New Documentary From Kate Mara Exposes Environmental Racism Of Factory Farming

Kate Mara Documentary

The Smell of Money, a new documentary by actress Kate Mara, tries to dispel environmental racism in industrial farming. The new movie puts voice to the suffering endured for years by Elsie Herring and other inhabitants of Duplin County, North Carolina, at the hands of meat giant Smithfield, which runs a sizable hog farm there.

The video, which is executive produced by Kate Mara and produced by Jamie Berger, sheds light on the health crisis brought on by the meat company in the rural area, where the majority of the low-income, Black population live. The hog operation’s untreated waste waters, which are frequently sprayed into the air, have been exposed to the local population for years, causing serious health problems like respiratory ailments and a much lower quality of life.

“We hope the film infuriates people for the factory farming industry’s blatant disregard for animal and environmental welfare, and for the underserved communities in which the industry sets up shop and destroys their way of life… We cannot continue with our current food system and ignore the environmental racism that plagues these communities,” Mara stated.

The Smell of Money seeks to bring Smithfield’s wrongdoings to light, focusing in particular on environmental racism because, as the movie points out, the problem would be different if Duplin’s population were wealthy white people. Herring stated in the trailer that “All the laws protect these industries…  Nobody is defending us.”

The Smell of Money

On the festival circuit, The Smell of Money has already received praise, including a Jury Award at the Sarasota Film Festival 2022 and selection as one of the top five crowd favorites at Hotdocs 2022. The third iteration of the two-day plant-based food and film festival, Mindful Eating, will take place in Northern California in August, and Mara will be there to speak about The Smell of Money. Rancho Compasión is a sanctuary for farmed animals that is run by vegan cheese queen Miyoko Schinner.

“The Mindful Eating Film Festival was launched to be a world’s gathering for sustainable food system advocates in film, entertainment, and industry… We are here to create the Sundance of climate action—and there is no better place to bring this conversation than Northern California, a world-renowned region facing crucial climate and wildlife habitat destruction challenges,” Schinner said in a statement. 

The Game Changers, Eating Our Way to Extinction, Elk Water, and The End of Medicine, a movie about the connection between animal agriculture and human health crises that was executive produced by Kate Mara’s sister Rooney Mara and her partner Joaquin Phoenix, will all be shown at Schinner’s festival alongside The Smell of Money.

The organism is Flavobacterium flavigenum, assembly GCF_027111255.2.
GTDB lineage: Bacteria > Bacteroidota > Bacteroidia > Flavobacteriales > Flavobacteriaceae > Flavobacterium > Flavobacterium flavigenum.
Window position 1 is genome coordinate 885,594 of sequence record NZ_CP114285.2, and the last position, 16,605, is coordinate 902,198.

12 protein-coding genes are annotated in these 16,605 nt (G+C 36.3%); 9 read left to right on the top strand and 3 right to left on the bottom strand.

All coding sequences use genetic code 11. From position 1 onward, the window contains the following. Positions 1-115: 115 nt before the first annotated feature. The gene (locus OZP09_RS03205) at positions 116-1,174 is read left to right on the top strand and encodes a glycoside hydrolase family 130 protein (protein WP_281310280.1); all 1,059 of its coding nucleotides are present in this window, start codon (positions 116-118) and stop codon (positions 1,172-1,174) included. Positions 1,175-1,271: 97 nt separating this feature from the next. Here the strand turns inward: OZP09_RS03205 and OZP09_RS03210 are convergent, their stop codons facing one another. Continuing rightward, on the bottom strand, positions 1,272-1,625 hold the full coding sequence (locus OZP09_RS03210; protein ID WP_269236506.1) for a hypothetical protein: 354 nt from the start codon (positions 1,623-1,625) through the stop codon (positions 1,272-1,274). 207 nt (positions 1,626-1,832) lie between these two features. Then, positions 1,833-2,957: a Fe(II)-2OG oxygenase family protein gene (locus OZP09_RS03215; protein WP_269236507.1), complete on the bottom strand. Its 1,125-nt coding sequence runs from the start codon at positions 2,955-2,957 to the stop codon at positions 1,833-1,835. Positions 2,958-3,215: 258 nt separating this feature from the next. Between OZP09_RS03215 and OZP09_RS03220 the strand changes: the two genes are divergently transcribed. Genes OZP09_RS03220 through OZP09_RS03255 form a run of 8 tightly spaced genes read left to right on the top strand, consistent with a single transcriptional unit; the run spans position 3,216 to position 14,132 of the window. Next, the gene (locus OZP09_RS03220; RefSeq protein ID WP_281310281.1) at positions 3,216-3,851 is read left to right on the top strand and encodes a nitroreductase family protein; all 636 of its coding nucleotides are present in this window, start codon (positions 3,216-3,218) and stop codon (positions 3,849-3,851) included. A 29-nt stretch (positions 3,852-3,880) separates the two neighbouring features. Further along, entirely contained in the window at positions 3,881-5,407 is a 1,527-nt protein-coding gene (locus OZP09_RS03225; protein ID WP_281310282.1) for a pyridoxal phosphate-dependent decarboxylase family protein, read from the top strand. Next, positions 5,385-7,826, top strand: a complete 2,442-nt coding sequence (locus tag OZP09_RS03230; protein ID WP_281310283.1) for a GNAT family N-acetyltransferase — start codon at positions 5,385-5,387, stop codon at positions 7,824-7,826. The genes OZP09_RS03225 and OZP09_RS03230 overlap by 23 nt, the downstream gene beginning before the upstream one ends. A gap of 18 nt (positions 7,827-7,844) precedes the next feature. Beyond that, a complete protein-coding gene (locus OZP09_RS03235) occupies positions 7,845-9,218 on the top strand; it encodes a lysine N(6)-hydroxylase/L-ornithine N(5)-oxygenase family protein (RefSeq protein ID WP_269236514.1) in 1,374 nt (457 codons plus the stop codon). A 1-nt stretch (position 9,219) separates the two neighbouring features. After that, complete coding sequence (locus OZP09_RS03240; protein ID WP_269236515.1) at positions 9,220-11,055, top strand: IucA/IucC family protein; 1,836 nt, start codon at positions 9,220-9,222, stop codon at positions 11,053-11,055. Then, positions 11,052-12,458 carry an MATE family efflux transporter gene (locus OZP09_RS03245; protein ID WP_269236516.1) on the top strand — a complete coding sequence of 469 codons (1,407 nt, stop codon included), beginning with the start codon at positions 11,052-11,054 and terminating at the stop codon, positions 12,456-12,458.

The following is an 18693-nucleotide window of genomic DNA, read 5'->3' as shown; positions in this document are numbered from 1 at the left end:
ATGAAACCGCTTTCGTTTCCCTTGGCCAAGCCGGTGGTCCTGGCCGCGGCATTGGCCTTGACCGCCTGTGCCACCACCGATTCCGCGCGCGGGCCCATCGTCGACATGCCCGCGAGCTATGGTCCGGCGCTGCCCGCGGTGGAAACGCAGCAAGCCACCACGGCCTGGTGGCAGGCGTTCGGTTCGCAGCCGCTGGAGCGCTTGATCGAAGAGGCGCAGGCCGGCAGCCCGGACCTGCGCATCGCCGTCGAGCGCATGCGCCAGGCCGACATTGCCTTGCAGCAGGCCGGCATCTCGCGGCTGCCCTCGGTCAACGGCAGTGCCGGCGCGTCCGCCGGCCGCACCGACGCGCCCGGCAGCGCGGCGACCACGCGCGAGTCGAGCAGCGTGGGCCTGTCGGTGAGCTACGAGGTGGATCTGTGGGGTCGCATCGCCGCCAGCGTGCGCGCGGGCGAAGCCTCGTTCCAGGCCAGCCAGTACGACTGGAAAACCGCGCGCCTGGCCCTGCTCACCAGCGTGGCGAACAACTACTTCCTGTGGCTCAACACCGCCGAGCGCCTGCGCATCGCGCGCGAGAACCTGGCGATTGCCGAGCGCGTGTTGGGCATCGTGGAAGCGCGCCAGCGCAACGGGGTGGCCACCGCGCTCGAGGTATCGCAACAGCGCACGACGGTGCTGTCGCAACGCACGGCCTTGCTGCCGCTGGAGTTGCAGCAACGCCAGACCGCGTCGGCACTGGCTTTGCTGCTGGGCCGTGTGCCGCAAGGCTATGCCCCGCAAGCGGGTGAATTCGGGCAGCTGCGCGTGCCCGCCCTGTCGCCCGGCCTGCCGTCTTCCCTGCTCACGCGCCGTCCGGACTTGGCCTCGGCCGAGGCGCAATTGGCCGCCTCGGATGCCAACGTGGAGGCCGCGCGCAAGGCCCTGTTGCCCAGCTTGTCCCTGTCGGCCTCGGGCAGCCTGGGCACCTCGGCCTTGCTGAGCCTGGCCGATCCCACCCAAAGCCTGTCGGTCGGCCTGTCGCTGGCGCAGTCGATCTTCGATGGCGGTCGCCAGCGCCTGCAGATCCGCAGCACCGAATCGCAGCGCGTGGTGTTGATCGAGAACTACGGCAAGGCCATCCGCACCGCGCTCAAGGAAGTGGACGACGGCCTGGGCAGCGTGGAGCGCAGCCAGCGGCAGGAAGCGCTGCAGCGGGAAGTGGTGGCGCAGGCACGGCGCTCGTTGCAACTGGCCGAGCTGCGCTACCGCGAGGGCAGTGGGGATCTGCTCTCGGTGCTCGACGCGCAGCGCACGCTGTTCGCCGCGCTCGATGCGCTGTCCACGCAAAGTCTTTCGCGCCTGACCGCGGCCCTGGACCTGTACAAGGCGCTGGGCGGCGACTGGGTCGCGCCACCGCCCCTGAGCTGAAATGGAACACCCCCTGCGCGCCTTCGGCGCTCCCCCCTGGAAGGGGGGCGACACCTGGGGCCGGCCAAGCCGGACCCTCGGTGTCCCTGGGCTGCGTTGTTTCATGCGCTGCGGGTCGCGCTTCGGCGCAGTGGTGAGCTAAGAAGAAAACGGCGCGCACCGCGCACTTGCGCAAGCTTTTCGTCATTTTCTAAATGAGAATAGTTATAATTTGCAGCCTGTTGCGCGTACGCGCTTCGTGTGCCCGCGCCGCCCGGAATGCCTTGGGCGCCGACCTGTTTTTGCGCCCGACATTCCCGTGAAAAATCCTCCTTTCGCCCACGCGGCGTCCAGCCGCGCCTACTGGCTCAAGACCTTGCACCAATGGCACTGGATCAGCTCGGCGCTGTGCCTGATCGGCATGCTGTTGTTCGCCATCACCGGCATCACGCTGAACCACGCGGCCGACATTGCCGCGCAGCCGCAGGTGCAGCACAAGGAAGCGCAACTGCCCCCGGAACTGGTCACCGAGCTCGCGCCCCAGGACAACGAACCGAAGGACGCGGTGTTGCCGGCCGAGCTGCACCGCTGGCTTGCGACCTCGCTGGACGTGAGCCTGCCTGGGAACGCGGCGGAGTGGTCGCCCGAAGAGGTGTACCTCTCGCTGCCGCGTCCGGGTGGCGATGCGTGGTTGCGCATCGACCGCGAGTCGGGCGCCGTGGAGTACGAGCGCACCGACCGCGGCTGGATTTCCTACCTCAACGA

Cory Booker Campaigns

Numerous lawsuits have been filed against Smithfield’s hog operation, which is not much different from other concentrated animal feeding operations (CAFOs) around the US. Residents of Duplin County sued Smithfield in 2015 for causing a health disturbance, and a federal jury fined Smithfield $473.5 million for the violation in 2018. Due to a state cap on punitive damages, Smithfield only had to pay $94 million of the total judgment. 2017 saw $1 billion in profits for its parent business, the Hong Kong-based WH Group.

Cory Booker, a senator from New Jersey who went vegan in 2014, has been working to stop the abuse described in the movie The Smell of Money, in which he also appears. “We will destroy our planet unless we start figuring out a better way forward when it comes to our climate change and our environment,” Booker previously told VegNews. “So when you start seeing places like Duplin County and the severe health impact that the industrial pig farming is having there—literally, people that are living in those communities can’t open their windows, can’t run their air-conditioning, can’t put their clothes out on the clothing lines. Where they have respiratory diseases, there are high rates of cancer because of these massive pig farms where the farmers themselves are now being treated more like sharecroppers than small business people. It is grounding down the livelihood, the environment, the health and safety of folks. And all to do what? To produce pork that is being exported back by a Chinese company, Smithfield, being exported back to China,” Booker said.

In 2020, Booker introduced The Farm System Reform Act (FSRA), proposed legislation that aims to transition animal agriculture away from factory farming by prohibiting the opening of new large-scale CAFOs and limiting the growth of existing CAFOs in the meat and dairy industries. Booker was outraged by the way Smithfield’s Duplin County farm and other CAFOs operate. Additionally, the measure wants to phase out the largest CAFOs by 2040, hold major meatpackers responsible for the pollution they produce, and set aside $100 billion over a ten-year period to assist former CAFO owners in making the transition to what it calls better forms of agriculture.

In a statement, Booker added, “We need to fix this broken system… That means protecting family farmers and food system workers and holding corporate integrators responsible for the harm they are causing. Large factory farms are harmful to rural communities, public health, and the environment and we must immediately begin to transition to a more sustainable and humane system.”

Since its inception, the FSRA has attracted support from a number of people, including fellow past candidates for president Elizabeth Warren (D-MA) and Bernie Sanders (D-VT).


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